Wednesday, January 2, 2008

Reading in 2007 -- Gigi's Recap of 2007 Books read

09basics_600 First a disclaimer -- I do not claim to be a typical reader.  I recognize that not very many people read as fast or as prodigiously as I do.  That said, I will tell you that every year I write down each book I read with a short synopsis and a rating. 

This morning I spent some time reviewing my my 2007 book list.  Here is what I discovered:

  • I have read 116 books this year
  • That is  an average of one book every three days.
  • 20% of the books are non-fiction / 80% are fiction.
  • 50% were eBooks / 50% print books
  • There are only 30 I would recommend
  • 75% of them -- varying degrees of OK to dreadful.

Which got me thinking. . .

There is a myth that just because it is a book, it is valuable; and that books are somehow more worthy and intellectual than watching TV, playing video games or surfing the net.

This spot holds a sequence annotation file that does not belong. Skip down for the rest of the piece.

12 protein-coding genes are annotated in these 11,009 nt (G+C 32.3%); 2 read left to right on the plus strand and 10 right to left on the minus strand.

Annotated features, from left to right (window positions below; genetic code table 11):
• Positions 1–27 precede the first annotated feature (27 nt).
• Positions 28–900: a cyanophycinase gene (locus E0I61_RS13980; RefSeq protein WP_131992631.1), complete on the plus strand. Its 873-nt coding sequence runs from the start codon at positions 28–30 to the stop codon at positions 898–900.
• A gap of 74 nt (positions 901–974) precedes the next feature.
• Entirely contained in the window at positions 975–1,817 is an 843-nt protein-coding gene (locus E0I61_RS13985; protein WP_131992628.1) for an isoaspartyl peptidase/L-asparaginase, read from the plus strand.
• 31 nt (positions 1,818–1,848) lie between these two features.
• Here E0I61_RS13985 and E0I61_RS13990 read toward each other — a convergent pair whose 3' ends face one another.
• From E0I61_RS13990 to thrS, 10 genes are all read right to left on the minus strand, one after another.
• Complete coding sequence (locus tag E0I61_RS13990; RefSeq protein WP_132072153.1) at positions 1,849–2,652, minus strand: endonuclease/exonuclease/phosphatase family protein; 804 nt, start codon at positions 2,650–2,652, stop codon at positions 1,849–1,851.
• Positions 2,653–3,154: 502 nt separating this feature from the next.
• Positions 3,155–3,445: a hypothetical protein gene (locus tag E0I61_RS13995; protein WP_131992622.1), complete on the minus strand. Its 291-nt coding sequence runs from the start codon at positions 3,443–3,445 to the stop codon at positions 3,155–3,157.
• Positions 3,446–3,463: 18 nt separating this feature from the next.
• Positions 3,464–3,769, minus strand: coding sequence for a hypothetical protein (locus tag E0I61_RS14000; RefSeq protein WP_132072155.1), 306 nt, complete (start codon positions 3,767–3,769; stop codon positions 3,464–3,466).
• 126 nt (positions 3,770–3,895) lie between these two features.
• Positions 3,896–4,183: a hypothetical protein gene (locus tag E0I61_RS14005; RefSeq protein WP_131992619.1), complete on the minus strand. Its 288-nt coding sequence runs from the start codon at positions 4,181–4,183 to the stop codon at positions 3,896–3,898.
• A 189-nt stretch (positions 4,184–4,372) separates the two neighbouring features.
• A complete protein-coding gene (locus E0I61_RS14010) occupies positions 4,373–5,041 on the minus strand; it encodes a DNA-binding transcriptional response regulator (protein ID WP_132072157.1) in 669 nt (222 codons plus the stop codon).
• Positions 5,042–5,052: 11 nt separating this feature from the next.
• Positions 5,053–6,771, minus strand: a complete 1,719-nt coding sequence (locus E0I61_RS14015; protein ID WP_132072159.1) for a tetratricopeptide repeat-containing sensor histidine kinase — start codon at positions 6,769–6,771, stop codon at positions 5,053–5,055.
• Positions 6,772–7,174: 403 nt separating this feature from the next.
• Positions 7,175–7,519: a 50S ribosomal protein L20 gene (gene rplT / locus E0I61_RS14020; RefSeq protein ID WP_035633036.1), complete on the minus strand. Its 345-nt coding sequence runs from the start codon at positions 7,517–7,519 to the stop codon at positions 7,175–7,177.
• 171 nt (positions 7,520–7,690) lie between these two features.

Trust me on this -- most of the stuff I read was not particularly intellectual and its only value was that it distracted me for a few hours.  Of course, there are some exceptions.  Most of them (at least those in eBook form) have been highlighted in my Blog. 

Back to the list. . .

I am struck by how few of the "older" books are in eBook format.  For example, I reread Rebecca last summer; I ended up with a beat up $1.00 paperback since it was no where to be found in eBook format. Anita Burgh, Taylor Cauldwell, and Jean Plaidy are good authors.  And yet their work is hard to find in paper, never mind electronic form. 

Publishers are forever crying the blues about book sales. So why don't they get it that a good story is timeless?   There are a host of books that are as vital and interesting today as they were when they were originally published.  eBooks are an inexpensive way to keep book perpetually "in print" and boost sales

Academics and publishers decry the lack of literacy in our culture.  Publishers, in particular, might just try being a little grateful.  Lack of literacy is the only explanation for most of their income.  Just take a look at the current bestseller list -- Clancy, Balducchi, Evanovich, Koonz, Roberts and Patteron!   Let's face it, most of us are willing to read crap just for a few hours of entertainment.

Here's to 2008  and a new list. 

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